Mother Nature gifted peridot on the occasion of creating Earth, according to the legends of ancient people.
Ancient Egyptians called peridot “the gemstone of a sun.” They thought it’s capable of bringing light in the darkest nights. Pharaohs went even further, encrusting their goblets to connect with the gods. When Roman times came, peridot received another title, “evening emerald.” The gem deserved being called like this because it never loses its shining color – even under artificial lighting.
Priests loved peridot so much that included this gemstone in almost every church they built in the Middle Ages.
There is a belief about peridot that its secret power is in destroying nightmares and filling the wearer with confidence and energy – especially when gold supplements this jewel. Also, peridot is associated with eliminating negative emotions and bringing peace and serenity, expelling “the terrors of the night.” Finally, the symbolism behind peridot includes harmony, restful sleep, and compassion. Keep calm and wear peridot, in short!
Sometimes, peridot can be a romantic stone. For example, Napoleon presented peridot to his wife, Josephine, in the name of their great love.
The biggest mistake made about peridots is when 200-carat gemstones on a shrine in Cologne Cathedral in Germany were called emeralds.
The largest peridot weighs 300 carats. It is stored in Smithsonian Museum, Washington, D.C.
Among the contemporary celebrity fans of peridot, this birthstone jewelry was spotted on Angelina Jolie and Drew Barrymore. Also, the members of the British royal family frequently appear in public wearing peridots. For King Edward VII, it was a favorite gemstone. He associated the green color of peridot with good luck.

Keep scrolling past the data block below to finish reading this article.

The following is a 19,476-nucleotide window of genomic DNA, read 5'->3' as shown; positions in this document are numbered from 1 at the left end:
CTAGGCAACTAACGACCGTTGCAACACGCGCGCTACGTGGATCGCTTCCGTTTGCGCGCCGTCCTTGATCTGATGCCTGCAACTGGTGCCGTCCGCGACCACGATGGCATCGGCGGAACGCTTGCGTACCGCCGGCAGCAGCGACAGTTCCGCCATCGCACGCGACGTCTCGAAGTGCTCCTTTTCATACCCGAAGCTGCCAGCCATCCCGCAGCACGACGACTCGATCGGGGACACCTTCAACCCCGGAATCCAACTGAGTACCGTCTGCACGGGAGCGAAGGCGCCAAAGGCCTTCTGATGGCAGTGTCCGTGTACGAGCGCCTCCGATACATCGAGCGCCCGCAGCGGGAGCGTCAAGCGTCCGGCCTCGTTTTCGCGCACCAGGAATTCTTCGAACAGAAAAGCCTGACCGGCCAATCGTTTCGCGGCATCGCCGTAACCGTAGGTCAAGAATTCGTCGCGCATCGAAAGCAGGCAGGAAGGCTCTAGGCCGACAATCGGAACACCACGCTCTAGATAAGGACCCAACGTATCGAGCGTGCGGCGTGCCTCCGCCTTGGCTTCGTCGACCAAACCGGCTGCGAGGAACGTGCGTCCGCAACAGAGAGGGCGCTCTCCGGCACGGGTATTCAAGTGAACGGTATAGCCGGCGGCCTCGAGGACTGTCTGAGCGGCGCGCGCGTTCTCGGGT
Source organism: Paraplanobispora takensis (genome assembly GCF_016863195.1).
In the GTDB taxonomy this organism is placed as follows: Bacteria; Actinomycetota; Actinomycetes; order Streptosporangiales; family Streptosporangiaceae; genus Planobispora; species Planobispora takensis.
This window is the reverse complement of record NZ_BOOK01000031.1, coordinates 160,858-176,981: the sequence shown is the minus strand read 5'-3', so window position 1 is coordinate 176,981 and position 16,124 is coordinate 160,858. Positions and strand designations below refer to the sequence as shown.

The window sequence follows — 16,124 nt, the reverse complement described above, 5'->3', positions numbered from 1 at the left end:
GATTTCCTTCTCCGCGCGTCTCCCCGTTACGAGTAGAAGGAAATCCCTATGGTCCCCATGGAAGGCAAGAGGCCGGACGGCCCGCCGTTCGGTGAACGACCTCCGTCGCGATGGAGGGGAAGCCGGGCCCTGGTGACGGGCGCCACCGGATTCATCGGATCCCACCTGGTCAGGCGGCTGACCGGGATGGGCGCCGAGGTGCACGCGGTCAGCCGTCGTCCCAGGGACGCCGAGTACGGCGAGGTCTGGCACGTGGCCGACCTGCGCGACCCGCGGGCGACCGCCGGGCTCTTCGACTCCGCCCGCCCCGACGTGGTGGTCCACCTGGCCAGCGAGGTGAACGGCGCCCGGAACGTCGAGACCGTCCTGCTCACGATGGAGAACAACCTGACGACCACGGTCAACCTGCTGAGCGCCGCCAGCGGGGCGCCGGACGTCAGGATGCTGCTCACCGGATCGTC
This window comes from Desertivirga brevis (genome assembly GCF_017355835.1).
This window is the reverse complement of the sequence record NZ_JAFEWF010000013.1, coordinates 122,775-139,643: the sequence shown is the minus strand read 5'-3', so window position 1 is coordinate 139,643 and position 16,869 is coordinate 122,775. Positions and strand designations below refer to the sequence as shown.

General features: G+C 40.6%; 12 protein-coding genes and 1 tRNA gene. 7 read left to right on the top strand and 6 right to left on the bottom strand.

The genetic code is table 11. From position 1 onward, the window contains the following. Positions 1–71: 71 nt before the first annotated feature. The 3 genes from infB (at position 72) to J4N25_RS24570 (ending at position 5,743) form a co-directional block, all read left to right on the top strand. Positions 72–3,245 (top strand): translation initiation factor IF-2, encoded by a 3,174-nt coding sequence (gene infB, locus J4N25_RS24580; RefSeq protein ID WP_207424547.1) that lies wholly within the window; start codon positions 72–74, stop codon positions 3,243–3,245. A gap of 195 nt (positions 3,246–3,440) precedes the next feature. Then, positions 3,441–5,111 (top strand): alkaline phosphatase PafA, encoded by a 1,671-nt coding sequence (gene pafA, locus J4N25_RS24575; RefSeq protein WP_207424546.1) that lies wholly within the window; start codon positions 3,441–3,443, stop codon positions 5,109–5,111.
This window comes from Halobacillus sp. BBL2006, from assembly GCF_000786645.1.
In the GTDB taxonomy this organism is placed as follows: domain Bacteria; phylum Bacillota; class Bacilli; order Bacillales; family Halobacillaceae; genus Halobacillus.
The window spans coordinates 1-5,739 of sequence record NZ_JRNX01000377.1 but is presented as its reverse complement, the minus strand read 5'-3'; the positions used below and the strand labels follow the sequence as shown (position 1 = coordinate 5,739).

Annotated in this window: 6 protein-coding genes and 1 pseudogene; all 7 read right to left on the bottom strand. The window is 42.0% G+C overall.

In Hawaii, there is a sightseeing spot called Peridot Beach. Its sand has an unusual green color. It consists of olivine left from a volcanic erosion. By the way, peridots are believed to be the green tears of the volcano goddess Pele in the local culture.
Peridots are formed in the mantle of our planet and can be seen only with a volcanic eruption. Moreover, meteorites titled pallasites can bring them to our planet. Some peridots can also be found in crevices in the mountains.
Throughout the years, Egypt and Myanmar were two key places to spot peridots in the world. In the 19th century, huge deposits of this August birthstone were found in Pakistan, with enormous 100-carat “Kashmir peridots.” These days, mining of peridots almost completely takes place in San Carlos Apache Indian Reservation, Arizona, United States. Its capacities are enough to satisfy the demand for peridots and make them affordable for any person born in August.